Apr-09 Apr-14 Apr-15 Apr-16 Apr-17 Apr-18 Apr-19 Apr-20 Apr-21 Apr-22 Mar-23 Apr-23
Prime 0.61 0.34 0.33 0.38 0.38 0.37 0.36 0.38 0.23 0.35 0.41 0.46
Subprime 3.85 3.27 3.59 3.72 4.25 4.01 4.33 4.31 2.51 3.94 4.63 4.84
Subprime modified(ii) N/A 2.98 3.11 2.99 3.17 2.94 3.17 3.26 1.65 2.61 3.75 3.85
(i)Represents 60-plus-day delinquencies. (ii)Excludes three large deep subprime issuers: American Credit Acceptance, Exeter, and DRIVE. N/A--Not applicable.

Chart 3

image

We have not included extension data in this monthly tracker but will be including them in our next expanded quarterly tracker in June.

Auto Loan ABS Rating Activity/Revised Loss Expectations

In May 2023, we revised our loss expectations and took certain rating actions:

These rating actions resulted in 80 upgrades and 78 affirmations, bringing the total number of upgrades, affirmations, and downgrades on S&P Global Ratings' publicly rated U.S. auto loan ABS transactions to 132, 149, and five, respectively, through May 31, 2023 (see table 4).

Table 4

Historical ratings activity--U.S. ABS auto loans
Period Upgrades Downgrades
2015 177 0
2016 357 0
2017 322 0
2018 335 2
2019 432 5
2020 332 8
2021 579 0
2022 419 6
2023(i) 132 5
Total 3,085 26
(i)As of May 31, 2023.

Table 5

Historical ratings activity--Canadian ABS auto loans
Period Upgrades Downgrades
2021 8 0
2022 3 0
2023(i) 0 0
Total 11 0
(i)As of April 30, 2023.

For the 40 transactions we reviewed in May, we increased our ECNLs on six (three subprime and three prime transactions from 2021 and 2022), lowered them on 30, and maintained them on four.

Table 6

Volkswagen Auto Loan Enhanced Trust 2021-1
Series Initial lifetime CNL exp. Revised lifetime CNL exp.(i)
2021-1 0.85-0.95 0.70
(i)As of the April 2023 distribution date. CNL exp.--Cumulative net loss expectations.

Table 7

Nissan Auto Receivables Owner Trust transactions
Series Original lifetime CNL exp. Former lifetime CNL exp.(i) Revised lifetime CNL exp.(ii)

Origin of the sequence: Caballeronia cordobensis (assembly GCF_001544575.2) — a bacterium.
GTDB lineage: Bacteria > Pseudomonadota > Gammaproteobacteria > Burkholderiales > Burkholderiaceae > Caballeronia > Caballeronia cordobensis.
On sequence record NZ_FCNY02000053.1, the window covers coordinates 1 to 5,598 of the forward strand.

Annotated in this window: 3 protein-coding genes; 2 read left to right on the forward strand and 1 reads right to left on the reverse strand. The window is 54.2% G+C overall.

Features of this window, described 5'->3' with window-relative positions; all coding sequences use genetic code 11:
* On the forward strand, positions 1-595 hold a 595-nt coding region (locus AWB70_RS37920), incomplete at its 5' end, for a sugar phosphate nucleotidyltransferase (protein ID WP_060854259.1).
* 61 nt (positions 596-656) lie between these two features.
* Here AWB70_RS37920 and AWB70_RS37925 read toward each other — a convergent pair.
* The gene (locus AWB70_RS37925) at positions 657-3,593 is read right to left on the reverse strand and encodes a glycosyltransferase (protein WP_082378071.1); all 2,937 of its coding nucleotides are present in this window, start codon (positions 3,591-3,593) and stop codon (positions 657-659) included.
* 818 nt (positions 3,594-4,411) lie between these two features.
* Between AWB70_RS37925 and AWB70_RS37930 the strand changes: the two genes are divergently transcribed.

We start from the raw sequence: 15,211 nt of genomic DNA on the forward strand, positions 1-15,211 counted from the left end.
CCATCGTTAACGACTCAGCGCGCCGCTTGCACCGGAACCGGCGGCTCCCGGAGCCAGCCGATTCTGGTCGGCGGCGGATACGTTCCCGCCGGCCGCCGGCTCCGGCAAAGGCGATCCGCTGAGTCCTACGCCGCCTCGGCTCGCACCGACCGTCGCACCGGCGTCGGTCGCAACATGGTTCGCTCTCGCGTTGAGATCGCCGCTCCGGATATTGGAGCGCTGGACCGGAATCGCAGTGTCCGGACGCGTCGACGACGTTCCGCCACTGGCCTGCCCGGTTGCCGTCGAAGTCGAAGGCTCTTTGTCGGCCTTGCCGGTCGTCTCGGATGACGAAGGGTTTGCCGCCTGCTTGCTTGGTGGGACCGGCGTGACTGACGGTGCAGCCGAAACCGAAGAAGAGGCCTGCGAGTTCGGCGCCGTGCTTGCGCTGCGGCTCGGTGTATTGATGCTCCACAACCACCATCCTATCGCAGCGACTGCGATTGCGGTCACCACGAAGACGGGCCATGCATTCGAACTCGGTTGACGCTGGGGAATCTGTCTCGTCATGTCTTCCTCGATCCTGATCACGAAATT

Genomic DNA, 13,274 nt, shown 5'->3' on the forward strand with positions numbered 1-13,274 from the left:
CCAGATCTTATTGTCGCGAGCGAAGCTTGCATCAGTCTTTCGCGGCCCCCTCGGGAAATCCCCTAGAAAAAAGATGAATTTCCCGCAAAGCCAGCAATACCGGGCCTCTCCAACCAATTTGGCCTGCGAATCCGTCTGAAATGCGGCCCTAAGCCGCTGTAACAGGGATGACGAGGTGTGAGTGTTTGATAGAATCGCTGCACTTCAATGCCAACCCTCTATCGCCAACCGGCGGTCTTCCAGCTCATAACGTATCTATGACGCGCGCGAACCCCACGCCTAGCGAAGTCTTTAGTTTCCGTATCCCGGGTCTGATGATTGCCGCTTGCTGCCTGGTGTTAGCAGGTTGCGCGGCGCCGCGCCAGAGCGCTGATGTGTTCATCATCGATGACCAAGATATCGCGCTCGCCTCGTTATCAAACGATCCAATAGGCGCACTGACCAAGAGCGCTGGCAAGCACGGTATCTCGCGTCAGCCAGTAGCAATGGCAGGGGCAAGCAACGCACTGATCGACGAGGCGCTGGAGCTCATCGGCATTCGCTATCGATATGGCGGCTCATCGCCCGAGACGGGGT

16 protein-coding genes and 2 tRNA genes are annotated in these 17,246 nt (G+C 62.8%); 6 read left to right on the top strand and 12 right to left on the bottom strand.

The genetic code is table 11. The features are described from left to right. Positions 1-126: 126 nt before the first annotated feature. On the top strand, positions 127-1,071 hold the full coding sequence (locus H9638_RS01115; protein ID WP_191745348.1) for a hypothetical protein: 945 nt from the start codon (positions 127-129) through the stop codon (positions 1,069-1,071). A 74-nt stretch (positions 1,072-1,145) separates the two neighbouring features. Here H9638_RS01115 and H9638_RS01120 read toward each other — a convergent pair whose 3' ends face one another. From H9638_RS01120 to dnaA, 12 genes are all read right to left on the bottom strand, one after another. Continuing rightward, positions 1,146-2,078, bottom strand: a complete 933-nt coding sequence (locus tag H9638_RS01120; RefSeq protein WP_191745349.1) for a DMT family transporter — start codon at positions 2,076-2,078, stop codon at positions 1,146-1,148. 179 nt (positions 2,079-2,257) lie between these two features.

2019-C 1.05-1.15 1.15-1.35 1.15
2020-A 1.50-1.70 0.75-0.95 0.40
2020-B 1.50-1.70 0.60-0.80 0.30
2021-A 1.30-1.50 0.70-0.90 0.40
2022-A 1.15-1.35 N/A 0.85
(i)Previously revised in February 2022 for series 2019-C, 2020-A, and 2020-B and in August 2022 for series 2021-A. (ii)As of the April 2023 distribution date. CNL exp.--Cumulative net loss expectations. N/A--Not applicable.

Table 8

CPS Auto Receivables Trust transactions
Series Original lifetime CNL exp. Revised lifetime CNL exp.
2021-C 19.25 16.00
2022-A 17.50 19.50
CNL exp.--Cumulative net loss expectations.

Table 9

GM Financial Consumer Automobile Receivables Trust
Series Original lifetime CNL exp. Revised lifetime CNL exp.
2022-1 1.10-1.30 0.85
2022-2 1.10-1.30 0.90
CNL exp.--Cumulative net loss expectations. N/A--Not applicable.

Table 10

CarMax Auto Owner Trust transactions
Series Original lifetime CNL exp. Revised lifetime CNL exp.(i)
2021-4 2.15-2.25 2.35
2022-1 2.15-2.25 2.30
2022-2 2.15-2.25 2.45
(i)As of May 2023. CNL exp.--Cumulative net loss expectations.

Table 11

Exeter Automobile Receivables Trust transactions
Series Original lifetime CNL exp. Former lifetime CNL exp.(i) Revised lifetime CNL exp.(ii)
2018-4 20.50-21.50 16.00 (15.75-16.25) Up to 15.75
2019-1 20.50-21.50 16.50 (16.25-16.75) Up to 16.00
2019-2 20.50-21.50 17.00 (16.75-17.25) Up to 16.50
2019-3 20.50-21.50 16.50 (16.25-16.75) 16.00
2019-4 20.50-21.50 16.00 (15.75-16.25) 15.60
2020-1 20.50-21.50 16.00 (15.75-16.25) 15.50
2020-2 23.75-24.75 15.50 (15.25-15.75) 14.25